Lastly, while the functional readouts in the current study are compelling and largely correlate with the editing, confirmation in a second system would further inspire confidence in the results. In particular, members of this team and others have carried out editing in primary human CD34+ hematopoietic stem/progenitor cells (HSPC) followed by erythroid differentiation. Confirmation of the identified targets in primary cells with therapeutic relevance would inspire further confidence in the results.

– GFP flow data for the transduction efficiency of sgRNA vectors should be included. This is critical to confirm that the editing variability is due to target site and not transduction efficiency. It would also be helpful to confirm that none of the gRNA sequences contain premature termination sequences as well.

– The nature of the replicates are unclear. In figures 2 and 3 there are no error bars and in the figures with error bars it in not clear the definition of the biological replicates. Were these independent transductions of the cells, or repeat measures of the same transduced populations?

– In the functional validation experiments, were these independent transductions or use of the initial transduced populations? What were the sgRNA transduction rates in the populations used?

– Several previous editing strategies have been used to increase HbF. It would be informative if prior editing strategies were included in this study for comparison.

– Quantification of the EMSA in figure 6c should be included.

– Additional analysis to quantify and more clearly represent the correlation between genome editing and HBG (HbF) induction would be helpful for readers.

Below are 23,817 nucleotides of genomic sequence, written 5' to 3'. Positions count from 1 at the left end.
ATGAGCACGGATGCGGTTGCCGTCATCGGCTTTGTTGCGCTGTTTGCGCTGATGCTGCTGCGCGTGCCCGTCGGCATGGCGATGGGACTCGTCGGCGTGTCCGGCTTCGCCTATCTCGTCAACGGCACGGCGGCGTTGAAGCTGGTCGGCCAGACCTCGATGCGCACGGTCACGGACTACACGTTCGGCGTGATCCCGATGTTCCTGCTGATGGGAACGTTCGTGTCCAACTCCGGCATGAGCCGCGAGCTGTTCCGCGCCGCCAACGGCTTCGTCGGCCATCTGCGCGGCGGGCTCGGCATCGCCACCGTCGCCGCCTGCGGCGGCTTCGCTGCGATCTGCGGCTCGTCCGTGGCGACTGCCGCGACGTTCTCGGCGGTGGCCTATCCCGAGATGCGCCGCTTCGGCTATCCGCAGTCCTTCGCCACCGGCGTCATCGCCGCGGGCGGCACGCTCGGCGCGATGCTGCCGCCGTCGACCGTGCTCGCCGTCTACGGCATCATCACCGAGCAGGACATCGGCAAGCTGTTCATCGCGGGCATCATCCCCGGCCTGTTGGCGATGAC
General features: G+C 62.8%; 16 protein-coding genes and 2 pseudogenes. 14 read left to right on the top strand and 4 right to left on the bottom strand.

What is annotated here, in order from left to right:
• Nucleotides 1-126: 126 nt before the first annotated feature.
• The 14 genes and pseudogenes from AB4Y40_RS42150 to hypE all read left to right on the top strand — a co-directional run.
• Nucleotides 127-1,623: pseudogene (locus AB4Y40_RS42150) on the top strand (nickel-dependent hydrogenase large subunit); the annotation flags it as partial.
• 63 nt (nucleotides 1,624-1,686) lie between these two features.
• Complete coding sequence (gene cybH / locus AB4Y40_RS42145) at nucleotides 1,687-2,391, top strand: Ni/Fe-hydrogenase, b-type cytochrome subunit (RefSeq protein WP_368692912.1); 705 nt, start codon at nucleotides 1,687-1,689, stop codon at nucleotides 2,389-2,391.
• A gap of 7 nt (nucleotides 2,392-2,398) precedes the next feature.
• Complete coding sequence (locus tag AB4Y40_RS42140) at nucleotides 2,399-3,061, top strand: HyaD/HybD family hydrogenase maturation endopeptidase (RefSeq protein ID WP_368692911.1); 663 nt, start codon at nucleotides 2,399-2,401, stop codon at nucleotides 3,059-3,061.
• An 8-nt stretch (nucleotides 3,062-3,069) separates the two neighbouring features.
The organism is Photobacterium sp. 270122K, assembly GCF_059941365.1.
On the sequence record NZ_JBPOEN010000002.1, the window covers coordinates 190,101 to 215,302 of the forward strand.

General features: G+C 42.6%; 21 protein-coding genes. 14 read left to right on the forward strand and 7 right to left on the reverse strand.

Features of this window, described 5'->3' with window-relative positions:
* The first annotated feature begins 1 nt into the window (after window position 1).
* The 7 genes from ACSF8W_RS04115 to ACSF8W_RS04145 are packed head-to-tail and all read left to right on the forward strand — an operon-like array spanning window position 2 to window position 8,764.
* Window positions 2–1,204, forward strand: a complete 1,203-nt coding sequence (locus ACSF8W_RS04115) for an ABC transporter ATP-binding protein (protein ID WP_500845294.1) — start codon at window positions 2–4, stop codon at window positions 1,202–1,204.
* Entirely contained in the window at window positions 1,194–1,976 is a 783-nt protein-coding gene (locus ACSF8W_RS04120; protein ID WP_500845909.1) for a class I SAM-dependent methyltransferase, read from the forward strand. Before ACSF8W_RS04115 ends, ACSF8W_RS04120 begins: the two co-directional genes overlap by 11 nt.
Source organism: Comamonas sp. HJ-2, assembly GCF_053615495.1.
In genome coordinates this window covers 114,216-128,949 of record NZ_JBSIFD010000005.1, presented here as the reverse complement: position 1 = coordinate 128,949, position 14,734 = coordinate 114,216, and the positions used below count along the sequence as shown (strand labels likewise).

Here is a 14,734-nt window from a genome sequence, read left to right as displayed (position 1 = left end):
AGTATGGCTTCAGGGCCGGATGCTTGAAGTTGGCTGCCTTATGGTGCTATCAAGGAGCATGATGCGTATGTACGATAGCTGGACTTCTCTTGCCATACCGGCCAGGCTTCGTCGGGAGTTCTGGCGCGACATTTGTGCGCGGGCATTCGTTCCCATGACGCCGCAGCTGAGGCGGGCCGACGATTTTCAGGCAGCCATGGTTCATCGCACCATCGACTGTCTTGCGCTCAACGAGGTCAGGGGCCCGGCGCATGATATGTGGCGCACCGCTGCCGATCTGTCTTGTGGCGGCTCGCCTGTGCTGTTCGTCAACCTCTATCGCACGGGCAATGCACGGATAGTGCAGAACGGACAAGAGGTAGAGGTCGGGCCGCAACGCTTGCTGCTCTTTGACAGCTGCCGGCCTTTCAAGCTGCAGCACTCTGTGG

– Follow up validation of promising targets using transient transfection approaches would be informative as well.

– Despite low indels the frequency of deletion between HBG1 and 2 by PCR should be measured and the gel included next to a nuclease control.

– ABE gRNA 03 gave low genetic editing rates but apparently higher HbF induction. it would be very interesting to see how this target behaved if targeted with recently published hyperactive (ABE8e etc) variants. If high editing were achieved it would seem this could be an attractive target for therapy.

– Additional analysis to quantify and more clearly represent the correlation between genome editing and HBG (HbF) induction would be helpful for readers.

– For promising targets, confirmation in primary CD34+ HSPC would increase the impact of the current study.

– The observation of editing outside the spacer window described as novel in line 188 has been previously observed: Webber et al., Nature Comm (https://www.nature.com/articles/s41467-019-13007-6), Arbab et al., Cell (https://www.sciencedirect.com/science/article/abs/pii/S0092867420306322). These studies should be cited and text changed to describe these results as confirmatory.

– Line 221 describing reduction of double positive cells in CBE treated cells. Since results are not significant this statement should be removed.

Reviewer #2:

In this study, the Authors use base editors to generate mutations in the promoters of the genes encoding the γ-globin chains of the fetal hemoglobin in an adult erythroid cell line. Several of these mutations are associated with increased γ-globin gene expression, paving the way for the development of therapeutic strategies for β-hemoglobinopathy patients who have been shown to benefit from persistent expression fetal hemoglobin in adulthood. The major strengths of this work are: (i) the discovery of novel mutations associated with elevated feta hemoglobin levels; (ii) the impact of these discovery in the field of gene therapy for β-hemoglobinopathies.

The weakness of this study is the technical quality that can be improved to support the Authors' conclusions.

Remarks to the Authors:

– While many findings of this study are interesting, in the Results section it is not clear which are the specific questions. The results are a list of data that are partially interpreted only in the Discussion. I would suggest the Authors to better explain their findings in the Results section (e.g., comparison of different strategies disrupting repressor binding sites or recruiting transcriptional activators).